Tag College of Letters & Science
Jerry Hui could probably make his audience enjoy a root canal.
Lynda Barry, acclaimed cartoonist and author, will be the University of Wisconsin–Madison's spring artist in residence, the Arts Institute and Department of Art announced today.
How baseball helped Japanese Americans develop an identity and bond with America will be addressed in the Selig Distinguished Lecture in Sport and Society on Tuesday, Jan. 24, at the University of Wisconsin–Madison.
A program to explore how management and labor can work better together for their mutual benefit will be held this month in honor of one of the University of Wisconsin–Madison's greatest economists.
Four University of Wisconsin–Madison researchers are among 240 newly named fellows of the American Physical Society, an honor bestowed upon no more than half of one percent of the professional society’s membership.
Visiting professor John Francis’s journey to the front of the classroom has been filled with twists and turns.
They teach what Bloomberg Rankings has identified as the third-most-important business language in the world, after English and Mandarin. Yet, as budgets for public education continue to tighten, teachers of French are struggling to keep their programs off the chopping block in Wisconsin and across the United States.
Three University of Wisconsin–Madison researchers have been named fellows of the American Association for the Advancement of Science (AAAS).
Shifting a fraction of truck-borne freight onto trains would have an outsized impact on air quality in the Midwest, according to researchers at the University of Wisconsin–Madison.
To mark the centennial of Roald Amundsen’s expedition to the South Pole, the IceCube Research Center invites you to join them for an evening of exploration and learning on Tuesday, December 13 from 6:30–8:30 at the Wisconsin Institutes for Discovery.
New simulations of summer rains in the arid American Southwest show that they are influenced by the previous winter's snowpack in the Rocky Mountains.
Two talks at a scientific conference this week will propose a common root for an enormous deluge in western Tennessee in May 2010, and a historic outbreak of tornadoes centered on Alabama in April 2011.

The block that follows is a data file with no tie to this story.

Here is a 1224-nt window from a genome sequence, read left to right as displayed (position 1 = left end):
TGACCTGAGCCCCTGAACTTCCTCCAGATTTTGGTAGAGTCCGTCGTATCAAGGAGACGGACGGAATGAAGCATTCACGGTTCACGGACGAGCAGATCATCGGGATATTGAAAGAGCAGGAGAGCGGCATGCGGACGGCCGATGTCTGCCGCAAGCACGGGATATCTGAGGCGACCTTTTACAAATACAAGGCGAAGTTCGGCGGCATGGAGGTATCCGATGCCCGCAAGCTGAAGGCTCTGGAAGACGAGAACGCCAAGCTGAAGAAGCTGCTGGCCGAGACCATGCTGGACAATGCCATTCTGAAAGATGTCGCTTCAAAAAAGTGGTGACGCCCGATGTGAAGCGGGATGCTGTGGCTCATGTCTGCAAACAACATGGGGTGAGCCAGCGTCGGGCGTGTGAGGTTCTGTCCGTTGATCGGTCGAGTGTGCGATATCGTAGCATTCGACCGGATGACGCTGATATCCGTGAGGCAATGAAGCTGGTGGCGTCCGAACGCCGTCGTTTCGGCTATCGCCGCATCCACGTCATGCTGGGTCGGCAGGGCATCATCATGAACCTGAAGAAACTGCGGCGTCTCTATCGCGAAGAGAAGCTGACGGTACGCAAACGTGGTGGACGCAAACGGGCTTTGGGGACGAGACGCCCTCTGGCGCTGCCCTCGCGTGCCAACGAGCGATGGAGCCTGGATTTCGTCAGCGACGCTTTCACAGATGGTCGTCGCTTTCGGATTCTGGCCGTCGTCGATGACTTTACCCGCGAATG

It will be the end of an era when the public card catalog is removed from its home in room 224 of Memorial Library on the UW–Madison campus.
By day, you’ll find him in Bascom Hall, but in José Madera’s spare time, he’s often with MadiSalsa, a music ensemble dedicated to bringing the diversity of Latin music to the Midwest.
While many people may not see themselves reflected when they look into the eyes of a dog or cat, when Jennifer Conrad sees an animal, she sees its connection to humanity.
Much of our knowledge about past life has come from the fossil record — but how accurately does that reflect the true history and drivers of biodiversity on Earth?
Two former Wisconsin U.S. House representatives will discuss the "Challenges for Public Leadership in Today's World" at the annual Paul Offner Memorial Lecture in Washington, D.C., on Wednesday, Nov. 30.
Drug war series described as “Charles Dickens on the small screen” is the focus of Integrated Liberal Studies 275: Narratives of Justice and Equality in Multicultural America.
Using satellite images, Mutlu Ozdogan, an assistant professor of forest and wildlife ecology at the University of Wisconsin–Madison is automatically generating maps showing where trees have been harvested in the form of clear-cut areas over five-year intervals.
The deepest economic downturn since the Great Depression is a prime research opportunity for "Midlife in the United States," a long-running and expansive study of the interplay between social and psychological factors and physical health.